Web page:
Kim Forest Enterprise Co Ltd (金萬林) yesterday said that it plans to apply to the US Food and Drug Administration (FDA) for emergency use authorization (EUA) for a COVID-19 testing kit that it developed this month.
Given that the FDA has been issuing such authorizations to expand the pool of available testing resources in the US, it expects to obtain approval, the company said in a statement.
From last month to Tuesday, the US regulator issued 16 EUAs for as many diagnostic devices, according to its Web site.
“Our diagnostic kits are not rapid-screening, but they would be able to provide the results within 50 minutes, compared with a range of three to four hours for existing tests, as we streamlined the test procedure,” a Kim Forest communication official surnamed Wu (吳) said by telephone.
The test kits, which integrate machine and reagents, would limit medical personnel’s risk of exposure to the virus, she said.
As the coronavirus mutates and shows separate properties in different regions, the test kits are designed to identify the different virus strains in Europe, the US and Asia, which would reduce the possibility of producing a false negative result, Wu said.
The company’s marketing partner, US-based Arbelos Genomics Inc, would help submit the application to the FDA, and distribute the test kits to clinics and labs in California if they are approved.
The New Taipei-based company plans to manufacture 6,000 kits in the initial batch, which could be used to test 288,000 people, it said.
The company declined to reveal its revenue projection for the deal, saying that it still needs to negotiate with its US partner.
Kim Forest hopes to market the test kits in Taiwan, but as the government does not allow commercial labs or private clinics to run COVID-19 tests, the company is not in a hurry to apply for marketing approval, Wu said.
“We will adjust our strategy based on the virus situation. So far, the number of infected cases has been rising slowly in Taiwan,” she said.
NOT ALL GOOD: Analysts warned that other data for last month might be less rosy due to the virus and analysts expect the PMI to contract again next month Chinese factory activity saw surprise growth last month as businesses went back to work following a lengthy shutdown, but analysts said that the economy faces a challenging recovery as external demand has been devastated by the COVID-19 pandemic, while the World Bank said that growth could screech to a halt. China is slowly returning to life after months of tough restrictions aimed at containing the virus, which put millions of people into virtual house arrest and brought economic activity to a near standstill. The strict measures saw a closely watched gauge of manufacturing plunge to its lowest level on record in February,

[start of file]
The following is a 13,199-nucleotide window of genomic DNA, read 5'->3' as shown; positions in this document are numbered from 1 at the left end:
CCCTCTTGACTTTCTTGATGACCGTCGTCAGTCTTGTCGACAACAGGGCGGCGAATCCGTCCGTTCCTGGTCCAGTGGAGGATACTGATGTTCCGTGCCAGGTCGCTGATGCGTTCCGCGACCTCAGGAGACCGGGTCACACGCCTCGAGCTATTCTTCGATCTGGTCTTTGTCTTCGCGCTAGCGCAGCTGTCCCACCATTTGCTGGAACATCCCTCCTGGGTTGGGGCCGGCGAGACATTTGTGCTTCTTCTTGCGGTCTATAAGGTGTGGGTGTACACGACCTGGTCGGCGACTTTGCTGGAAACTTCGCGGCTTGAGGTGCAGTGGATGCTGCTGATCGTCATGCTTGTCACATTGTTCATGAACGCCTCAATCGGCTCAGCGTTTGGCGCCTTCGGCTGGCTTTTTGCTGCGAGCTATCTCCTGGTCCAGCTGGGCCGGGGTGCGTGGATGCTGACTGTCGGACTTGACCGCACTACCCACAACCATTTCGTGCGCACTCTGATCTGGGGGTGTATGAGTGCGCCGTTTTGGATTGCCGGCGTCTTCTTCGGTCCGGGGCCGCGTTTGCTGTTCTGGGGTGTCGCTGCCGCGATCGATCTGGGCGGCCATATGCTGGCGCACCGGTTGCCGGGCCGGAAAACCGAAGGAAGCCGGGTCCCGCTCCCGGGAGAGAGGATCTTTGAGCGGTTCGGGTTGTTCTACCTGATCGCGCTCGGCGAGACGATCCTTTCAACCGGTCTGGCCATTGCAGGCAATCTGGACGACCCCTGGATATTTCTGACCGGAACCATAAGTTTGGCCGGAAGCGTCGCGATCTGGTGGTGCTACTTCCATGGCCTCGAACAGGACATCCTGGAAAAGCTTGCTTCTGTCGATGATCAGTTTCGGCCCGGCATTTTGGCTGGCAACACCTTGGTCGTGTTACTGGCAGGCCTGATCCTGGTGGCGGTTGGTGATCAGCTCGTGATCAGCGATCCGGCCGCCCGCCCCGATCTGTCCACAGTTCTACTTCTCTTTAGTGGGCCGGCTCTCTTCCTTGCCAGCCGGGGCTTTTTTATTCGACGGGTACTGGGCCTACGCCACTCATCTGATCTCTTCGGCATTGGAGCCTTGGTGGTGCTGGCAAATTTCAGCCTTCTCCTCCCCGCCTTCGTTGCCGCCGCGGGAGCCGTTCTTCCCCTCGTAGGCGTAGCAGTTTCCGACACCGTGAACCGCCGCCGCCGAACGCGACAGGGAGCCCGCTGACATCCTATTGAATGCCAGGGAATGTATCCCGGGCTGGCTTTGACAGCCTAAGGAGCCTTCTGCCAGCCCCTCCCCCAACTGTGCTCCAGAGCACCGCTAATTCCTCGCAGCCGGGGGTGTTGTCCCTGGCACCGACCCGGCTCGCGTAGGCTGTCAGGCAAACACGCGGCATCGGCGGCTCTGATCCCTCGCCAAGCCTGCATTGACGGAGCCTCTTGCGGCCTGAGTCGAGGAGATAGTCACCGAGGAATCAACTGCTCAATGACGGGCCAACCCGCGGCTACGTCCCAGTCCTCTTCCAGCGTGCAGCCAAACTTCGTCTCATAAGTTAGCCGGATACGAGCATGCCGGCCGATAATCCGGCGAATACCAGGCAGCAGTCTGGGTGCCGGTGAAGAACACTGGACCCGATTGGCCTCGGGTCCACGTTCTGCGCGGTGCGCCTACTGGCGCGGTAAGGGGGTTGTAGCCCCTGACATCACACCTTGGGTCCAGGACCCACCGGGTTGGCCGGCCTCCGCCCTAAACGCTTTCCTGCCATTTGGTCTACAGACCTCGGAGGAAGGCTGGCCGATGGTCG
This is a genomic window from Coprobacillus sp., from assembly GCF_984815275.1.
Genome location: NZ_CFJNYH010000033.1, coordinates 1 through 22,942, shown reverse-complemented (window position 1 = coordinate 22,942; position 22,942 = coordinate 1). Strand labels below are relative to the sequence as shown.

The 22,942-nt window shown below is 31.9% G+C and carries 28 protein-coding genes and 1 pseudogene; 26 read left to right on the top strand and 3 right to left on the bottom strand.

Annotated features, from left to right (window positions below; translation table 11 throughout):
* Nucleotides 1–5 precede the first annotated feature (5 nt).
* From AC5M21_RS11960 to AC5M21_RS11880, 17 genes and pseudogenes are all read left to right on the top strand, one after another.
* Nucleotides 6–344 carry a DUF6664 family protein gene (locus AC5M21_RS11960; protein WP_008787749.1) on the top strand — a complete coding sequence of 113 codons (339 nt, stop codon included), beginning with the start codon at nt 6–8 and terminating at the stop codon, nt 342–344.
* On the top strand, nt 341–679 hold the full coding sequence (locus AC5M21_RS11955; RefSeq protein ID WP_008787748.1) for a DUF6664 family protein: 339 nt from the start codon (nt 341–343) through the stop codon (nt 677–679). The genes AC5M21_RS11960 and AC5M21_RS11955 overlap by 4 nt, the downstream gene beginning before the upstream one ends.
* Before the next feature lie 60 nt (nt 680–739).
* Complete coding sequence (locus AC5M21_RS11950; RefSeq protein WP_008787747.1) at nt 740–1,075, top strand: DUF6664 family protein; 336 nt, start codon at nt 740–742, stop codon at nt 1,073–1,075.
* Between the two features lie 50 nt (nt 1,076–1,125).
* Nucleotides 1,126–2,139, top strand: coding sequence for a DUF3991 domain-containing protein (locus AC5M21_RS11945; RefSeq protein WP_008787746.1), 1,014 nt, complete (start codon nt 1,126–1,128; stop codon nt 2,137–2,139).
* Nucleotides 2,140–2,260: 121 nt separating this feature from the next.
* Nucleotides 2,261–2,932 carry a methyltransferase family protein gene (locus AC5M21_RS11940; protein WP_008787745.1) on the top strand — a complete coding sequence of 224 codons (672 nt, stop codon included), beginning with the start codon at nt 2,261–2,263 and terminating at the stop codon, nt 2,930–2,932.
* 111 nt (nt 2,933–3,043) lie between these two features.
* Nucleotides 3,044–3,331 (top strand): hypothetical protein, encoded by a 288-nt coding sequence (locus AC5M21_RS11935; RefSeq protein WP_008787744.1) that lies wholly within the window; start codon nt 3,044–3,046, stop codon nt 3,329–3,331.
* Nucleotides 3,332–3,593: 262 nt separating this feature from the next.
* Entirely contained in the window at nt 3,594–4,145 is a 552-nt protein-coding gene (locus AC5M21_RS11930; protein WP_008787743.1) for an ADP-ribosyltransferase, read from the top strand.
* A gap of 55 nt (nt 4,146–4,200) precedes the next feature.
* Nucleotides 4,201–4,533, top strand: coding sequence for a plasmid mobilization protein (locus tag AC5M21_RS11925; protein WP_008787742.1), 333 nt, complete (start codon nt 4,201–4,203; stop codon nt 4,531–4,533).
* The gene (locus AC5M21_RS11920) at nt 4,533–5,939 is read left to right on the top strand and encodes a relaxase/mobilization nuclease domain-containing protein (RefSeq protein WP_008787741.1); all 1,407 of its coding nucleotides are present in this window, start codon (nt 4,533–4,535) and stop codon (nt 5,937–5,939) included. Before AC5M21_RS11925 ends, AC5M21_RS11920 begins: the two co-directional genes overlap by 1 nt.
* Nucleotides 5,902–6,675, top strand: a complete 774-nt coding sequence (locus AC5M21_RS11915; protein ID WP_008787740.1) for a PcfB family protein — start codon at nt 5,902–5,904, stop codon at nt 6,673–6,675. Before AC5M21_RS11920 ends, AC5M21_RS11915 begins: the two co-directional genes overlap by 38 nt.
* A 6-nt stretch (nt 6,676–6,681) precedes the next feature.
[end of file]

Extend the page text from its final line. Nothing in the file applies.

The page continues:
The output of the global smartphone industry this year is to contract by 7.8 percent on an annual basis as the COVID-19 pandemic ushers in a global recession, Taipei-based market researcher TrendForce Corp (集邦科技) said in a report on Monday. The global production of smartphones is expected to fall to 1.29 billion units, as the pandemic dampens demand for consumer electronics, leading to a decline in shipments across Europe and North America, TrendForce said. With consumers delaying smartphone purchases and thereby lengthening the device replacement cycle, overall prices would suffer a setback that is expected to negatively affect the profitability of smartphone
ELECTRONICS Lite-On delays sale of unit Lite-On Technology Corp (光寶科技) yesterday said it would postpone the sale of its solid-state drives (SSD) business to Kioxia Holdings Corp, formerly known as Toshiba Memory Holdings Corp, due to disruptions amid the COVID-19 pandemic. Last year, the Taiwan-based electronics components supplier struck the deal with the Japanese firm, agreeing to sell the unit for US$165 million. Citing unfinished integration work due to the pandemic, Lite-On has deferred today’s closing date until further notice, adding that the delay would not have a negative effect on the unit’s operations. AUTO PARTS Hiroca approves dividend Automotive interior parts supplier Hiroca
ALL ABOUT STRATEGY: The company is optimistic, saying that its gross margin should increase year-on-year, but it is scaling back on its plans to expand capacity Quang Viet Enterprise Co (QVE, 廣越), which makes down jackets and garments for sportswear and outdoor brands including Adidas AG, yesterday said that revenue might drop 5 to 10 percent annually this year as some customers trimmed orders in response to the COVID-19 pandemic. That would mark its first revenue decline since 2016. Quang Viet posted record-high revenue of NT$16.26 billion (US$537.45 million) last year, up 22 percent from 2018. Down jackets made up 40 percent of it revenue last year. North Face Inc and Patagonia Inc are this year likely to reduce orders by 20 to 30 percent from a